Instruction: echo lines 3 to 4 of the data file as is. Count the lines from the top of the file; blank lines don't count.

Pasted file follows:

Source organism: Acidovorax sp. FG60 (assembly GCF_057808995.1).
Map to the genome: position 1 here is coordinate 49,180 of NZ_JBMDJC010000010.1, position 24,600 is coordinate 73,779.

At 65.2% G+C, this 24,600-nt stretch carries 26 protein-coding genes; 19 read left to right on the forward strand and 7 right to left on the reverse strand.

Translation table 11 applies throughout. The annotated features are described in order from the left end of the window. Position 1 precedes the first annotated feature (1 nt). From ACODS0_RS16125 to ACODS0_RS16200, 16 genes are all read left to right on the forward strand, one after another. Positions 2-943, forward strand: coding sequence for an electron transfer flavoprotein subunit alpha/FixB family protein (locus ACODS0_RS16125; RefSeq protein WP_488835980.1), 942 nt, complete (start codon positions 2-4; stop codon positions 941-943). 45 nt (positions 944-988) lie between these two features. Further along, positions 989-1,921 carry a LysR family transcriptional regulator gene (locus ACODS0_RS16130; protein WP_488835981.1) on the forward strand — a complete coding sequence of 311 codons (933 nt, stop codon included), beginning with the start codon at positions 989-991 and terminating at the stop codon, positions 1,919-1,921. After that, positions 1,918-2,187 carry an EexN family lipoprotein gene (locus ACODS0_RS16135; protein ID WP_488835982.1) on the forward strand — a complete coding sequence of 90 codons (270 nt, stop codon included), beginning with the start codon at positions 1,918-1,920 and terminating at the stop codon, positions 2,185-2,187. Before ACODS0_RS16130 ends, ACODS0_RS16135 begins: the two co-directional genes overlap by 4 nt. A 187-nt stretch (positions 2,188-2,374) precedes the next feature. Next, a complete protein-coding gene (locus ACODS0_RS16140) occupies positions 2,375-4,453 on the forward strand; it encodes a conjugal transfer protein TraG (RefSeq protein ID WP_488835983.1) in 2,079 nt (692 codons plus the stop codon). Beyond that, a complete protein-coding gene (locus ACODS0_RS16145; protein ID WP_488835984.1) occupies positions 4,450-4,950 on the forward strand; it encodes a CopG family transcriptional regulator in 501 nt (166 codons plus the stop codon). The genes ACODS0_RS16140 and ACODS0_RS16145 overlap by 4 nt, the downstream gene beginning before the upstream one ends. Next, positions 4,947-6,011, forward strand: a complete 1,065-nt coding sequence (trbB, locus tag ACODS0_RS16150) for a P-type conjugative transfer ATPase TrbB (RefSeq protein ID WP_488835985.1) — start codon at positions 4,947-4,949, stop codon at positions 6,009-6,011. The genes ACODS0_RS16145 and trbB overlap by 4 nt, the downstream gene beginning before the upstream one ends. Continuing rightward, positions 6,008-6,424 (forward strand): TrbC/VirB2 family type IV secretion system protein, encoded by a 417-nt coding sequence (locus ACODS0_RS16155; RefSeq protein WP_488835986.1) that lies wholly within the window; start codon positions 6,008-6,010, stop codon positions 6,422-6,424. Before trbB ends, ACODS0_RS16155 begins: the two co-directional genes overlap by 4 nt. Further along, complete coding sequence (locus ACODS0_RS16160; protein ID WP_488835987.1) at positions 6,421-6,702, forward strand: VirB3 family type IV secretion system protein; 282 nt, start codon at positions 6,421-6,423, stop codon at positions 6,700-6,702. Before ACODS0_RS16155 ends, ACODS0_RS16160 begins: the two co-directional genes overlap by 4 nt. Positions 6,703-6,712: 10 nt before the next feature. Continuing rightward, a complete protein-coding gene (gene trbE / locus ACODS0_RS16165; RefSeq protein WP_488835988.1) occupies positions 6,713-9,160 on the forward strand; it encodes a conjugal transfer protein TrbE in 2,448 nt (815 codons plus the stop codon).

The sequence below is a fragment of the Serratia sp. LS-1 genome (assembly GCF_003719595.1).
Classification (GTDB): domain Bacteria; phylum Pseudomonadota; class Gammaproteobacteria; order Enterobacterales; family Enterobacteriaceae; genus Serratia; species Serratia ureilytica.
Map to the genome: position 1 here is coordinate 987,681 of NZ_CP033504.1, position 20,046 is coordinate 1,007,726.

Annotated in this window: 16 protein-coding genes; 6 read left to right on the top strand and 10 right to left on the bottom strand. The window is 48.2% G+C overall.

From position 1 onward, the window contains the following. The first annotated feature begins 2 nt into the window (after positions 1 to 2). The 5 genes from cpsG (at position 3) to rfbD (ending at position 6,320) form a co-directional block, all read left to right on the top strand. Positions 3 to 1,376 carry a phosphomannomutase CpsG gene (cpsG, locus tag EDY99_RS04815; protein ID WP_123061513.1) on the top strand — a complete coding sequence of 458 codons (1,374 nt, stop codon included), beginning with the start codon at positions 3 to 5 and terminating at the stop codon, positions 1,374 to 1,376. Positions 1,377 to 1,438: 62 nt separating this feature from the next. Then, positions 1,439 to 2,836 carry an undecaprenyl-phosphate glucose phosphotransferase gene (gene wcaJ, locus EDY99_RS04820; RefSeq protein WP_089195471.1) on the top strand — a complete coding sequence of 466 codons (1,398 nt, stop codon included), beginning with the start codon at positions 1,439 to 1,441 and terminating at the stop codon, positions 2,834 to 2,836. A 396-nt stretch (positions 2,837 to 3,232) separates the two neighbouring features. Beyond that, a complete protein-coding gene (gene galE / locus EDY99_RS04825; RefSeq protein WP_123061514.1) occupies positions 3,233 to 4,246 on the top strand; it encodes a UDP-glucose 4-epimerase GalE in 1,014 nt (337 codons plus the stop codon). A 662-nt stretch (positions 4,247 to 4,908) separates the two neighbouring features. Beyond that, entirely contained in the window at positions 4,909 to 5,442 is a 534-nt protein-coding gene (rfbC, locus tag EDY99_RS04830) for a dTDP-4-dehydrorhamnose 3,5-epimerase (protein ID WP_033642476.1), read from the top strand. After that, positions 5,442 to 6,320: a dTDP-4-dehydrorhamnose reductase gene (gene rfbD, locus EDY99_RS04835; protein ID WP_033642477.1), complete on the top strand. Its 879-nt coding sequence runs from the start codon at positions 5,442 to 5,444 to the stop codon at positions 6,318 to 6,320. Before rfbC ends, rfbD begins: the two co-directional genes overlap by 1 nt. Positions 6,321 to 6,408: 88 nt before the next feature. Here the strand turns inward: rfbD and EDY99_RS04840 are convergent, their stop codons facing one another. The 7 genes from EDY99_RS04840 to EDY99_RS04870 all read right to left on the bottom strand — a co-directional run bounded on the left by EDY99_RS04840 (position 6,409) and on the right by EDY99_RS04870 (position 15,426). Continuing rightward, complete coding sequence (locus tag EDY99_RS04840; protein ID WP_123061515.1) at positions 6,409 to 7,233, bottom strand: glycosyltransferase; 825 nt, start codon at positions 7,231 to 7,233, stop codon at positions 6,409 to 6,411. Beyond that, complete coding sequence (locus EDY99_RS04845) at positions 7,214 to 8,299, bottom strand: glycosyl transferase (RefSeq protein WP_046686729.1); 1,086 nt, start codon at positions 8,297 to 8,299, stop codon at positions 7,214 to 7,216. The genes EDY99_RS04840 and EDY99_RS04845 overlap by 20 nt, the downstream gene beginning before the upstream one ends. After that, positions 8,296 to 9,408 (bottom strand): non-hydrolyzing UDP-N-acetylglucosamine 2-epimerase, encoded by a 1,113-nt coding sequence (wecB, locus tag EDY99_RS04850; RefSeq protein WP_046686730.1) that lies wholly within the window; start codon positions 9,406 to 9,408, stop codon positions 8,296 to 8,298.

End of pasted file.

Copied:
At 65.2% G+C, this 24,600-nt stretch carries 26 protein-coding genes; 19 read left to right on the forward strand and 7 right to left on the reverse strand.

Translation table 11 applies throughout. The annotated features are described in order from the left end of the window. Position 1 precedes the first annotated feature (1 nt). From ACODS0_RS16125 to ACODS0_RS16200, 16 genes are all read left to right on the forward strand, one after another. Positions 2-943, forward strand: coding sequence for an electron transfer flavoprotein subunit alpha/FixB family protein (locus ACODS0_RS16125; RefSeq protein WP_488835980.1), 942 nt, complete (start codon positions 2-4; stop codon positions 941-943). 45 nt (positions 944-988) lie between these two features. Further along, positions 989-1,921 carry a LysR family transcriptional regulator gene (locus ACODS0_RS16130; protein WP_488835981.1) on the forward strand — a complete coding sequence of 311 codons (933 nt, stop codon included), beginning with the start codon at positions 989-991 and terminating at the stop codon, positions 1,919-1,921. After that, positions 1,918-2,187 carry an EexN family lipoprotein gene (locus ACODS0_RS16135; protein ID WP_488835982.1) on the forward strand — a complete coding sequence of 90 codons (270 nt, stop codon included), beginning with the start codon at positions 1,918-1,920 and terminating at the stop codon, positions 2,185-2,187. Before ACODS0_RS16130 ends, ACODS0_RS16135 begins: the two co-directional genes overlap by 4 nt. A 187-nt stretch (positions 2,188-2,374) precedes the next feature. Next, a complete protein-coding gene (locus ACODS0_RS16140) occupies positions 2,375-4,453 on the forward strand; it encodes a conjugal transfer protein TraG (RefSeq protein ID WP_488835983.1) in 2,079 nt (692 codons plus the stop codon). Beyond that, a complete protein-coding gene (locus ACODS0_RS16145; protein ID WP_488835984.1) occupies positions 4,450-4,950 on the forward strand; it encodes a CopG family transcriptional regulator in 501 nt (166 codons plus the stop codon). The genes ACODS0_RS16140 and ACODS0_RS16145 overlap by 4 nt, the downstream gene beginning before the upstream one ends. Next, positions 4,947-6,011, forward strand: a complete 1,065-nt coding sequence (trbB, locus tag ACODS0_RS16150) for a P-type conjugative transfer ATPase TrbB (RefSeq protein ID WP_488835985.1) — start codon at positions 4,947-4,949, stop codon at positions 6,009-6,011. The genes ACODS0_RS16145 and trbB overlap by 4 nt, the downstream gene beginning before the upstream one ends. Continuing rightward, positions 6,008-6,424 (forward strand): TrbC/VirB2 family type IV secretion system protein, encoded by a 417-nt coding sequence (locus ACODS0_RS16155; RefSeq protein WP_488835986.1) that lies wholly within the window; start codon positions 6,008-6,010, stop codon positions 6,422-6,424. Before trbB ends, ACODS0_RS16155 begins: the two co-directional genes overlap by 4 nt. Further along, complete coding sequence (locus ACODS0_RS16160; protein ID WP_488835987.1) at positions 6,421-6,702, forward strand: VirB3 family type IV secretion system protein; 282 nt, start codon at positions 6,421-6,423, stop codon at positions 6,700-6,702. Before ACODS0_RS16155 ends, ACODS0_RS16160 begins: the two co-directional genes overlap by 4 nt. Positions 6,703-6,712: 10 nt before the next feature. Continuing rightward, a complete protein-coding gene (gene trbE / locus ACODS0_RS16165; RefSeq protein WP_488835988.1) occupies positions 6,713-9,160 on the forward strand; it encodes a conjugal transfer protein TrbE in 2,448 nt (815 codons plus the stop codon).